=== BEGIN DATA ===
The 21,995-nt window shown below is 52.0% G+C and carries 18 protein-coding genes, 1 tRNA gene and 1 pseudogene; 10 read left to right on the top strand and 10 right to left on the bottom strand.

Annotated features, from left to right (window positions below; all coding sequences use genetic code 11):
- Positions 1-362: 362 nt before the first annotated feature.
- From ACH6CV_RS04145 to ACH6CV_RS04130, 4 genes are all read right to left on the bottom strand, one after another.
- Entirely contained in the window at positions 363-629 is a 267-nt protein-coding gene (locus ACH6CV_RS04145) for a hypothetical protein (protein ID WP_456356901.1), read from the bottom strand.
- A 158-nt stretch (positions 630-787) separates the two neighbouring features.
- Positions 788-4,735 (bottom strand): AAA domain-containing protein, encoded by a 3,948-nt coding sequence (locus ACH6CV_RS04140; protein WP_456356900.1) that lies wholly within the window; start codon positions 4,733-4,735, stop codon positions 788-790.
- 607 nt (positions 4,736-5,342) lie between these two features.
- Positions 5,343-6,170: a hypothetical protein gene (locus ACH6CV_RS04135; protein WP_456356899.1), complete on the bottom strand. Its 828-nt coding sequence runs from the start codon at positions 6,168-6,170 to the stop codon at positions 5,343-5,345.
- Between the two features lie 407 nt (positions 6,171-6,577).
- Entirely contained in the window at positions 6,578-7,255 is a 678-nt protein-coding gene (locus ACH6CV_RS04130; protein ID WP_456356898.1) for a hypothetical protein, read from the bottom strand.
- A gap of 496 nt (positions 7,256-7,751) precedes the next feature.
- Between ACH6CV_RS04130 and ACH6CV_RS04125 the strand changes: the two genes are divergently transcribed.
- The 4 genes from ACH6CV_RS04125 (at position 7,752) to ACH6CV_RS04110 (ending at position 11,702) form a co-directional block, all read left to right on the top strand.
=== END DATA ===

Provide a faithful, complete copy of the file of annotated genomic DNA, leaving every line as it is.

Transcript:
The 21,995-nt window shown below is 52.0% G+C and carries 18 protein-coding genes, 1 tRNA gene and 1 pseudogene; 10 read left to right on the top strand and 10 right to left on the bottom strand.

Annotated features, from left to right (window positions below; all coding sequences use genetic code 11):
- Positions 1-362: 362 nt before the first annotated feature.
- From ACH6CV_RS04145 to ACH6CV_RS04130, 4 genes are all read right to left on the bottom strand, one after another.
- Entirely contained in the window at positions 363-629 is a 267-nt protein-coding gene (locus ACH6CV_RS04145) for a hypothetical protein (protein ID WP_456356901.1), read from the bottom strand.
- A 158-nt stretch (positions 630-787) separates the two neighbouring features.
- Positions 788-4,735 (bottom strand): AAA domain-containing protein, encoded by a 3,948-nt coding sequence (locus ACH6CV_RS04140; protein WP_456356900.1) that lies wholly within the window; start codon positions 4,733-4,735, stop codon positions 788-790.
- 607 nt (positions 4,736-5,342) lie between these two features.
- Positions 5,343-6,170: a hypothetical protein gene (locus ACH6CV_RS04135; protein WP_456356899.1), complete on the bottom strand. Its 828-nt coding sequence runs from the start codon at positions 6,168-6,170 to the stop codon at positions 5,343-5,345.
- Between the two features lie 407 nt (positions 6,171-6,577).
- Entirely contained in the window at positions 6,578-7,255 is a 678-nt protein-coding gene (locus ACH6CV_RS04130; protein ID WP_456356898.1) for a hypothetical protein, read from the bottom strand.
- A gap of 496 nt (positions 7,256-7,751) precedes the next feature.
- Between ACH6CV_RS04130 and ACH6CV_RS04125 the strand changes: the two genes are divergently transcribed.
- The 4 genes from ACH6CV_RS04125 (at position 7,752) to ACH6CV_RS04110 (ending at position 11,702) form a co-directional block, all read left to right on the top strand.